It was a sweet gesture, and it was as subtle as a ten-gallon hat. Two hundred meters from the finish line in last Friday's 18th stage of the Tour de France, Lance Armstrong set about dedicating his victory in that stage to Motorola teammate Fabio Casartelli, who had been killed three days earlier in a crash. So what if Armstrong nearly gave himself tendinitis in both elbows pointing to the sky and blowing kisses to the heavens? When you are 23 and from Texas, and you are honoring a friend buried the day before, with a victory in the world's biggest bike race, you don't worry about laying it on a little thick.
This was the year reality overtook hyperbole at the Tour de France, long known for its "killer" mountain stages. But no one overtook Miguel Induráin of Spain, who finished the three-week race four minutes and 35 seconds ahead of Alex Zülle of Switzerland and whose ceremonial Sunday stroll along the Champs Elysées was the anticlimactic end to a race he had sewn up a fortnight earlier.
As he has in winning the Tour each year since 1991, the introverted Induráin employed a cold, calculating style, and what little he had to say was of little interest. And, fairly or unfairly, Big Mig's unprecedented win—neither Jacques Anquetil nor Eddy Merckx nor Bernard Hinault, the only other riders to have won five Tours, won them in succession—was eclipsed by events that marred and then elevated the sport.
The 24-year-old Casartelli was killed after the ascent to the Col de Portet d'Aspet, the first of the six climbs in the Pyrenees that the riders had to make on July 18. The cyclists were coming off a rest day, the second of two in the 20-stage grind, and the pace had been brisk. Minutes after beginning his descent Casartelli, traveling at about 55 mph, leaned into a curve and went down, causing a crash that brought down several riders. He fell headlong and fractured his skull.
Casartelli was taken by helicopter to a hospital in nearby Tarbes, where he died shortly after arrival. Astonishingly, the Tour organizers proceeded with the afternoon's festive postrace awards program, as if nothing had happened. Stage winner Richard Virenque, who had yet to be informed of the tragedy, mounted a podium in Cauterets and, grinning, accepted the ceremonial bouquet and a smooch on each cheek from a pair of lovelies. The Tour's lack of sensitivity elicited outrage all over Europe, particularly in Italy. Had a French rider come to grief, it was suggested, the Tour would have responded differently.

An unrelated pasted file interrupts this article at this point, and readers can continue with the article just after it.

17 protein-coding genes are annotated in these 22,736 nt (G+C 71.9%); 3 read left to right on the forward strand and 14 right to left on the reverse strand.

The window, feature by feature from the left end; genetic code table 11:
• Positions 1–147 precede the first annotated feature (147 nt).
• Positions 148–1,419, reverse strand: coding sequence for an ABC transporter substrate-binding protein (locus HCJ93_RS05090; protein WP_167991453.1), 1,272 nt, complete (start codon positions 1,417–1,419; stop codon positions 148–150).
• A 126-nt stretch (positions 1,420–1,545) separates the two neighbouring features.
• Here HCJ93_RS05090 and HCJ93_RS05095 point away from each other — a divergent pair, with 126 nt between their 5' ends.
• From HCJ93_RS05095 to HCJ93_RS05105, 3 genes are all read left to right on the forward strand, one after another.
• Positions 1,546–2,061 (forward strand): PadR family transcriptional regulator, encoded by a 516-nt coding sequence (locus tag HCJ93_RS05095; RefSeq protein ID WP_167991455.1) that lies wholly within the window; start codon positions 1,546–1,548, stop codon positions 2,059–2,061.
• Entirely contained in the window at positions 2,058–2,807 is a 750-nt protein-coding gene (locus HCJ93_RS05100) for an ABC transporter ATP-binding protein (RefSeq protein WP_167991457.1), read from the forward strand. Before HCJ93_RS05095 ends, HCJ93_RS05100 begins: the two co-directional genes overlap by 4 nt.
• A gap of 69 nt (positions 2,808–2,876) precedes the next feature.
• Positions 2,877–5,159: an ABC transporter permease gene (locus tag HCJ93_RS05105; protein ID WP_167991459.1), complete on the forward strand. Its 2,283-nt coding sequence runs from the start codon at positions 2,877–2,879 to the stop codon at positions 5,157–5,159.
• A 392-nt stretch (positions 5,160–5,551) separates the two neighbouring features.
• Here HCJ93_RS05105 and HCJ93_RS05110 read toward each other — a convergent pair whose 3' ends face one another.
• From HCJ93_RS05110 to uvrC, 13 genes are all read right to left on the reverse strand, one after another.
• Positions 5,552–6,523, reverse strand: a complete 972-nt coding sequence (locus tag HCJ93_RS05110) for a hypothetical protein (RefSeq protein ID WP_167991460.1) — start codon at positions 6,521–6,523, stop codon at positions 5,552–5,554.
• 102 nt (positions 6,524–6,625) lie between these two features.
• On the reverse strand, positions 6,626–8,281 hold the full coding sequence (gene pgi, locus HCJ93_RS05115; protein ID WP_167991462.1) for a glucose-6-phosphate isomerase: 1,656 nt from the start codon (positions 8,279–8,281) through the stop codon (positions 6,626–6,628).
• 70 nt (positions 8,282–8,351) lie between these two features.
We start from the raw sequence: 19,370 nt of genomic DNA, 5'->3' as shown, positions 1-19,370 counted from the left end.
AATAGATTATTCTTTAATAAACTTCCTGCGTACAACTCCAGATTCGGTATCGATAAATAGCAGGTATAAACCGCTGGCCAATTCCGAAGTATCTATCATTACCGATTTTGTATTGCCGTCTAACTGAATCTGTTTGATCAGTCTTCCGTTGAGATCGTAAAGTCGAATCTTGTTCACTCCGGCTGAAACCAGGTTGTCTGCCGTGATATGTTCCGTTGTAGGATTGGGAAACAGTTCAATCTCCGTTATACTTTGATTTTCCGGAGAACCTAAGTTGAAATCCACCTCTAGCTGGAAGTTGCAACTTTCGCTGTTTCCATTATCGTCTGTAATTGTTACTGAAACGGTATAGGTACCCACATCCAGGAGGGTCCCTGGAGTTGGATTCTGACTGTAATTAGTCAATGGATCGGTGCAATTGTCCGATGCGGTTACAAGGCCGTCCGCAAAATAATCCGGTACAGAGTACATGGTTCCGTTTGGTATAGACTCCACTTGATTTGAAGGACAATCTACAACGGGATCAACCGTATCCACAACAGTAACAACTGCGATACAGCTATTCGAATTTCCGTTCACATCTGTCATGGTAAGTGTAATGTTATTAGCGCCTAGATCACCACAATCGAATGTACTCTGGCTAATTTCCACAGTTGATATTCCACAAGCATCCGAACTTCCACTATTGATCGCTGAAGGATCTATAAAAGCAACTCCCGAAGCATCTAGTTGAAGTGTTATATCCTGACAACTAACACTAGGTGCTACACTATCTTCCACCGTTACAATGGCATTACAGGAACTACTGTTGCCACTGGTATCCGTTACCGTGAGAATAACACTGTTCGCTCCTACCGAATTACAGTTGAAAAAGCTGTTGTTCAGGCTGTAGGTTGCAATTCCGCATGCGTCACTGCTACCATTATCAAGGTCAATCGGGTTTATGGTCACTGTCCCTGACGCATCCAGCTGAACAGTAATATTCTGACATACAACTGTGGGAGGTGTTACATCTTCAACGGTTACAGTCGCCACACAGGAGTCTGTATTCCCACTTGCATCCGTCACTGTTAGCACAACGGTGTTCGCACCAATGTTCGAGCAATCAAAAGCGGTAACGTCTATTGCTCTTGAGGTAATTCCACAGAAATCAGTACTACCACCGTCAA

The cyclists—foremost among them the veteran Italian riders—decided something had to be done. "No one felt like racing," said Andrea Peron, Casartelli's roommate. Word went around the peloton at Tarbes the next morning: There would be no race. The patron, Induráin, had been consulted and "gave his nod," according to one rider.
After observing a minute of silence and then wiping their eyes—for beneath their garish, aerodynamic shades, many of these tough men wept—the cyclists set off on a stage that was not so much a race as a hearseless cortege.
Ten kilometers from the finish the remaining riders of the Motorola team—Armstrong, Peron, Frankie Andreu, Steve Bauer, Alvaro Mejía and Stephen Swart—went to the front. With the finish line in sight and the pack a respectful 200 meters back, the Motorolans formed a kind of flying wing and rolled across the finish together. Crossing a few feet ahead of the others, by design, was Peron.
A lesson in dignity proclaimed the French newspaper L'Equipe the next day, and so it had been. "This sport is so dog-eat-dog," said Armstrong, Motorola's team leader. "For 130 guys to come together like that showed the class of the peloton."
Class, yes; common sense, no. Even as they rode in honor of Casartelli, their unhelmeted heads invited a similar tragedy. The riders complain about how hot it gets under the helmets. Fair enough. But if the cyclists were completely candid, they would have admitted that vanity was an equally powerful reason why few of them wear protective headgear on a regular basis. They liked the way their hair streamed behind them when they rode. Armstrong did don a helmet the day after Casartelli's death, but two stages later the headgear was back collecting dust in the Motorola car.